• Random thought. (Score:5, Interesting)

    by iamdrscience (541136) <michaelmtripp&gmail,com> on Monday June 18, 2007 @06:38PM (#19558523) Homepage
    I've had Comcast cable internet and it's like $60-70 a month around here. It was alright, but my big beef was the upload was only 40kB/s. How hard would it be to get like six of these lines and rig them up so that I have almost 100kB/s upload bandwidth for the same price?

    And then the real question, if they can offer me that service for that price, why the fuck won't anybody just sell me a cable or DSL line with more upload bandwidth? I would be willing to pay more.
    • You would probably need six separate phone lines, each with its own monthly costs.
    • by rob1980 (941751)
      You can't just bond six DSL lines like that and say you have 100 kb/s upload. Especially not with consumer products like that Netgear router with multiple WAN ports. To use the analogy, all you're doing is giving yourself six smaller tubes as opposed to one large tube. The difference is when you go to upload that 500mb file - you're only using one connection out of the six to do it.
      • Ah, I see, you're absolutely right. It was kind of a dumb question in retrospect. Kind of exemplary of Slashdot though that my silly fantasy of an idea has already been modded up to "Score: 5, Insightful" but your common sense answer hasn't been modded up at all yet.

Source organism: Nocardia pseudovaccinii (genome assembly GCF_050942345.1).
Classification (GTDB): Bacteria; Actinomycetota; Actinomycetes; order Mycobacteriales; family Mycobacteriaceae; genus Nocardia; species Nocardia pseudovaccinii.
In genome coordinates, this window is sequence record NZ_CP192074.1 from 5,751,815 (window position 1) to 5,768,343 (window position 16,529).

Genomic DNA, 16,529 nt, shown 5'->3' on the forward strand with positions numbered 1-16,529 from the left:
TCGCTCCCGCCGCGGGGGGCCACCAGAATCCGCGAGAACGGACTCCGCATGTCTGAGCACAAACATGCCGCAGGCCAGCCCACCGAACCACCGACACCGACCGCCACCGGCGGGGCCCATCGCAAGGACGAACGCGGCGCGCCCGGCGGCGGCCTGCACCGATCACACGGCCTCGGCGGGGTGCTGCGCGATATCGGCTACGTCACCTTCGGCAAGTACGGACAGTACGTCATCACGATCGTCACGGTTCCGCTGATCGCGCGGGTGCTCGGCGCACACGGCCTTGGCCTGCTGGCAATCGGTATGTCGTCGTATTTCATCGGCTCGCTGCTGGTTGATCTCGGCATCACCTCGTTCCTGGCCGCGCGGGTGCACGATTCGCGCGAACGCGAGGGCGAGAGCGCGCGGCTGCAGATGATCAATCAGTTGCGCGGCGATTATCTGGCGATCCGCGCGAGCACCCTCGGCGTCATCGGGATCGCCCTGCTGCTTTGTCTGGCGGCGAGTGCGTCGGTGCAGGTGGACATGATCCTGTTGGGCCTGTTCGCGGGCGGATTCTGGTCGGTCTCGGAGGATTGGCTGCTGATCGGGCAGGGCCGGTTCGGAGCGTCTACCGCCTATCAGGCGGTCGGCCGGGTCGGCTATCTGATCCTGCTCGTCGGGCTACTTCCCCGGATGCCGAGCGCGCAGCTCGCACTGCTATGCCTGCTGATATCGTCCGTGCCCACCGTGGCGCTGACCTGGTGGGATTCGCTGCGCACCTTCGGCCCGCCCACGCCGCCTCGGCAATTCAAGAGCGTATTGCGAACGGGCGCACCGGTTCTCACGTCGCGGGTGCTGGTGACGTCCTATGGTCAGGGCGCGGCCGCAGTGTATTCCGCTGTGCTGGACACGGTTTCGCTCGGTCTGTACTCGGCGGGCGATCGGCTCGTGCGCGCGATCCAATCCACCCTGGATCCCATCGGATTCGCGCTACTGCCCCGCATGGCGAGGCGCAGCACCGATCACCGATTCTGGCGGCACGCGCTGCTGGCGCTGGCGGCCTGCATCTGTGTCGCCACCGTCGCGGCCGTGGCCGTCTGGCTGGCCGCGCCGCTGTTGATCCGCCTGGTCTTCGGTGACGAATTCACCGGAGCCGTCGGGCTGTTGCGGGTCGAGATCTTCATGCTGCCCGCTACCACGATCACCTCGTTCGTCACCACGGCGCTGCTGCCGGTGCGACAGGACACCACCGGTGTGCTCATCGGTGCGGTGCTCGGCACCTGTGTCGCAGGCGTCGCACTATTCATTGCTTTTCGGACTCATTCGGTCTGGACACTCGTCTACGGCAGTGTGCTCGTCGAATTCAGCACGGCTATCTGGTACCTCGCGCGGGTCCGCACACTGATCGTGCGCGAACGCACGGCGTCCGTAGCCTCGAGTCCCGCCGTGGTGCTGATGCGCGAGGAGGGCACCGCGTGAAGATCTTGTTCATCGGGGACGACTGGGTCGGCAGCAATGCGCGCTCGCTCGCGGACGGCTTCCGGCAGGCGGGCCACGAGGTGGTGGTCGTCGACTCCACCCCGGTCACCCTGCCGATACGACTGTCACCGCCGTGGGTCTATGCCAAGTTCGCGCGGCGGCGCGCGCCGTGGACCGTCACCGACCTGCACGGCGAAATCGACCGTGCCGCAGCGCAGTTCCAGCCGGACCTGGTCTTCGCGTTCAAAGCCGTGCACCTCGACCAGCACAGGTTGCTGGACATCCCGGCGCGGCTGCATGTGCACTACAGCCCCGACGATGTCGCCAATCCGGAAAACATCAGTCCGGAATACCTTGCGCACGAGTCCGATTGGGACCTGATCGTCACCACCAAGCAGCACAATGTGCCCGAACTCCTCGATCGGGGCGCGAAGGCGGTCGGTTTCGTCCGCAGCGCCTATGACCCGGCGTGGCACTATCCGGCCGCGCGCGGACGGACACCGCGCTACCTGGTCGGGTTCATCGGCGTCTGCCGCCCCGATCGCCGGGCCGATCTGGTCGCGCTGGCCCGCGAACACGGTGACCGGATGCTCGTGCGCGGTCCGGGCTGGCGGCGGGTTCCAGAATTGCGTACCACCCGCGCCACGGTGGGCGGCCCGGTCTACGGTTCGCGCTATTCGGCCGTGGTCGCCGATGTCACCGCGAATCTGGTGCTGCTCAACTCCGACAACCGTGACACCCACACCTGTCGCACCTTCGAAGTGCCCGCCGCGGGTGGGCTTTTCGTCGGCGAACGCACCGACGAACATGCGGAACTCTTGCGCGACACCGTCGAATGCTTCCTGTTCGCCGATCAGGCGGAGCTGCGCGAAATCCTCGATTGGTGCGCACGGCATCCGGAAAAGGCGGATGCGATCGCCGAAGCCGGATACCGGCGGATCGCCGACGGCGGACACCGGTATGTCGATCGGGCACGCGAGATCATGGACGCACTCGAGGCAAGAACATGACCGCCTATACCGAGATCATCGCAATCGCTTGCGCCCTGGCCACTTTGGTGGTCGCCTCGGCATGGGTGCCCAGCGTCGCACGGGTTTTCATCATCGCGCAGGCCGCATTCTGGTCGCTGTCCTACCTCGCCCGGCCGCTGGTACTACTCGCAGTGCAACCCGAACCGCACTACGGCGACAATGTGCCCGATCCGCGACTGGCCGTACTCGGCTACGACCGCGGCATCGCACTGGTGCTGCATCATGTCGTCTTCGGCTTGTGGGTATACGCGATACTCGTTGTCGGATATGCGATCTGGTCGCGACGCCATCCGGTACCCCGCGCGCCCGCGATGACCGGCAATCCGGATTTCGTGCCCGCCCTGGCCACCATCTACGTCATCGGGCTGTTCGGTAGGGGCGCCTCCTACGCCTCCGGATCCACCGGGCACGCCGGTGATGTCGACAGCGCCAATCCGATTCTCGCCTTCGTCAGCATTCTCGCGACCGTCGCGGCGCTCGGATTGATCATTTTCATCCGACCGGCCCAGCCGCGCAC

• Actually, with a programmable router in your house and another in a data center somewhere bonding a bunch of crappy DSL lines together should be entirely feasible. It'd be obnoxious and expensive though - my quick figuring is showing that it's not a good deal money-wise.

    • Here's a random suggestion.
      Call up Comcast, tell them you saw a compelling offer from the local DSL provider for only $29.99 (or whatever else the price is) for a year and Comcast will match it.
      It took me less than 5 minutes including the hold time.
      • by timeOday (582209)
        Wow, is your new price for the 12 months of service?
      • by evilviper (135110)

        Call up Comcast, tell them you saw a compelling offer from the local DSL provider for only $29.99 (or whatever else the price is) for a year and Comcast will match it.

        FYI, I tried that with Earthlink about a year ago... Their scheme is to offer you a $10-20 rebate, claiming they're likely to have a sale/price-drop in another month or two. In my case, I checked for the next 6 months (after I switched) and nothing ever happened. I guess they hope they can brush you off, and hope in a month you'll forget ab